2.2. Projection Pursuit Multivariate Transform Steps

The steps of projection pursuit multivariate transform are composed of preprocessing and projection pursuit. In the preprocessing steps, variables are transformed to normal score values and linear dependency is removed. In projection pursuit, complexity dependency is removed.

2.2.1. Preprocessing Steps

Normal Score Transformation

Consider data matrix A, which has M variables and N observations such that A M × N is transformed through Equation (1) into normal score [29]:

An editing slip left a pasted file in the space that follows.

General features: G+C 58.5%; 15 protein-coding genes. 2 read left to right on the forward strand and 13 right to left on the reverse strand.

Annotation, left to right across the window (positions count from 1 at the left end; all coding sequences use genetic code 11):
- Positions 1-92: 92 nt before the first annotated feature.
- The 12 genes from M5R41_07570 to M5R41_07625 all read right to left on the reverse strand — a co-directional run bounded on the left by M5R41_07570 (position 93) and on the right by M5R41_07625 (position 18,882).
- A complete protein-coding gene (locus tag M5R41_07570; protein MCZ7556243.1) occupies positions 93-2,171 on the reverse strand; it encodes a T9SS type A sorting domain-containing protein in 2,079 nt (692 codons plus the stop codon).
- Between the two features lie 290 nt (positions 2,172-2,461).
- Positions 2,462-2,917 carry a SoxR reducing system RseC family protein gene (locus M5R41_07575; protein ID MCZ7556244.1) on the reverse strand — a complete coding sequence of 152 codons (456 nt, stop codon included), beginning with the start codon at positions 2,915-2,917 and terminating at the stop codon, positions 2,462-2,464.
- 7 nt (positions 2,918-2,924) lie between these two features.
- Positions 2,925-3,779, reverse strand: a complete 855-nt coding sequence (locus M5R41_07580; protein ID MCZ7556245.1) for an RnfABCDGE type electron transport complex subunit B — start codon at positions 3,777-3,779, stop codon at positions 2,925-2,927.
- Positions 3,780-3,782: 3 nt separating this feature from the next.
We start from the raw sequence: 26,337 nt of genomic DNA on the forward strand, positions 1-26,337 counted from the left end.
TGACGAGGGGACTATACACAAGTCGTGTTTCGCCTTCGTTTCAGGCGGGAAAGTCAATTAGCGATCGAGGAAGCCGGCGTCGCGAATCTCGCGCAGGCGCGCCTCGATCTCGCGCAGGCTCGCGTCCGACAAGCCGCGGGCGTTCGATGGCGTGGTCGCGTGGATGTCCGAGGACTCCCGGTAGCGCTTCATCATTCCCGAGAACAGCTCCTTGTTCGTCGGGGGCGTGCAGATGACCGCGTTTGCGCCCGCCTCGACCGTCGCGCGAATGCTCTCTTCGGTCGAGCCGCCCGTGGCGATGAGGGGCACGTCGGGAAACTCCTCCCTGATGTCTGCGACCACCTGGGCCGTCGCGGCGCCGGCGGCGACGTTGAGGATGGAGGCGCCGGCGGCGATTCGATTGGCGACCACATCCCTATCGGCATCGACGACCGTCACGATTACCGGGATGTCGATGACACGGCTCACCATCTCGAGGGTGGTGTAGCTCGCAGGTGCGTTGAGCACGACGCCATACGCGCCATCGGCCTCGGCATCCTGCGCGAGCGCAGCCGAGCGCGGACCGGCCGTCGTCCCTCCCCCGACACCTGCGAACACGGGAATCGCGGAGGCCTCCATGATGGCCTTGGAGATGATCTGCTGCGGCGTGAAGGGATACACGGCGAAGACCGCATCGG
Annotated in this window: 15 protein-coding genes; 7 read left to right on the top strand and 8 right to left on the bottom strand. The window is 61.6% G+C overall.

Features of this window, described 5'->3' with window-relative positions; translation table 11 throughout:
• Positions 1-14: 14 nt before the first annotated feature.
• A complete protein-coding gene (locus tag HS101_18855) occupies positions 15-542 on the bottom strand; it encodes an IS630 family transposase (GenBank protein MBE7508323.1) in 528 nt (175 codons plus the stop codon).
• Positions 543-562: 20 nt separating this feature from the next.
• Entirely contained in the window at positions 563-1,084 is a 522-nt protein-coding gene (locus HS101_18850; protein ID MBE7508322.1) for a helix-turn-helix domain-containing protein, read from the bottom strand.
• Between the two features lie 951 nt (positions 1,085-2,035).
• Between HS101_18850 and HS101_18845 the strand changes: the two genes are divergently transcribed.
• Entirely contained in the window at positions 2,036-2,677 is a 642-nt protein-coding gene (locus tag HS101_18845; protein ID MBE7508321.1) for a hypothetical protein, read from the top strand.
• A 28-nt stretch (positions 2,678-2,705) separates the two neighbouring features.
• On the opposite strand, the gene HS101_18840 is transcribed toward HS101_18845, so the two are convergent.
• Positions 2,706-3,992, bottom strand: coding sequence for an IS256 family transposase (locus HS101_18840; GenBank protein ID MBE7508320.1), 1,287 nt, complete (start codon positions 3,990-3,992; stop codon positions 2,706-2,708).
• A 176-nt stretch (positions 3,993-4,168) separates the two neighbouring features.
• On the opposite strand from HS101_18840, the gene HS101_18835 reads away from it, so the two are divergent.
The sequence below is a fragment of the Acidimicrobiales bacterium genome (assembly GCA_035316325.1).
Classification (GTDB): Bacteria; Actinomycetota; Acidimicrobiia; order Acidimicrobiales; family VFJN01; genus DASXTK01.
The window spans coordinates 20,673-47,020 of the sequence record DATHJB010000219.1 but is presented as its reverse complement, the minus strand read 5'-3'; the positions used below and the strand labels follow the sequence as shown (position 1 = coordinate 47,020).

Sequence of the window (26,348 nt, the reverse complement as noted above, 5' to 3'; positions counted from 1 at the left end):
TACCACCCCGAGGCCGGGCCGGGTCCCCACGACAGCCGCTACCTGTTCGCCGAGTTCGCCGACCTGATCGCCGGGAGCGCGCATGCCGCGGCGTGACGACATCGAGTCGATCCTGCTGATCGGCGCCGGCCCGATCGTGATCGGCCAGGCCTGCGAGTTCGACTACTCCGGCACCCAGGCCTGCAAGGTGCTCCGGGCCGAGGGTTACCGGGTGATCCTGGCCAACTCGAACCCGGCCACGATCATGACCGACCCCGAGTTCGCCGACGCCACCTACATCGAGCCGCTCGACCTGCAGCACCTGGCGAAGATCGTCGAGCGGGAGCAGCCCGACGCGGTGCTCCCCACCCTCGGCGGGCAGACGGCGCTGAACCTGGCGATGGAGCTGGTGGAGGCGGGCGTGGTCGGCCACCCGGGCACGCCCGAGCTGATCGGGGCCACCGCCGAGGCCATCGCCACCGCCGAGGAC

A = C 1 E A
where E and C−1 are original data cumulative distribution function (CDF) standard and normal data CDF, respectively.

Data Sphering

One of the requirements of the projection pursuit algorithm is to center the data with an orthogonal covariance matrix and variance, which can be done by applying the last preprocessing step, data sphering, which uses Equation (2):
P =   R 1 2 B T ( A E A )
where R and B are eigenvector and diagonal eigenvalue matrices, respectively, obtained from the A′ covariance matrix’s spectral decomposition.

Projection Pursuit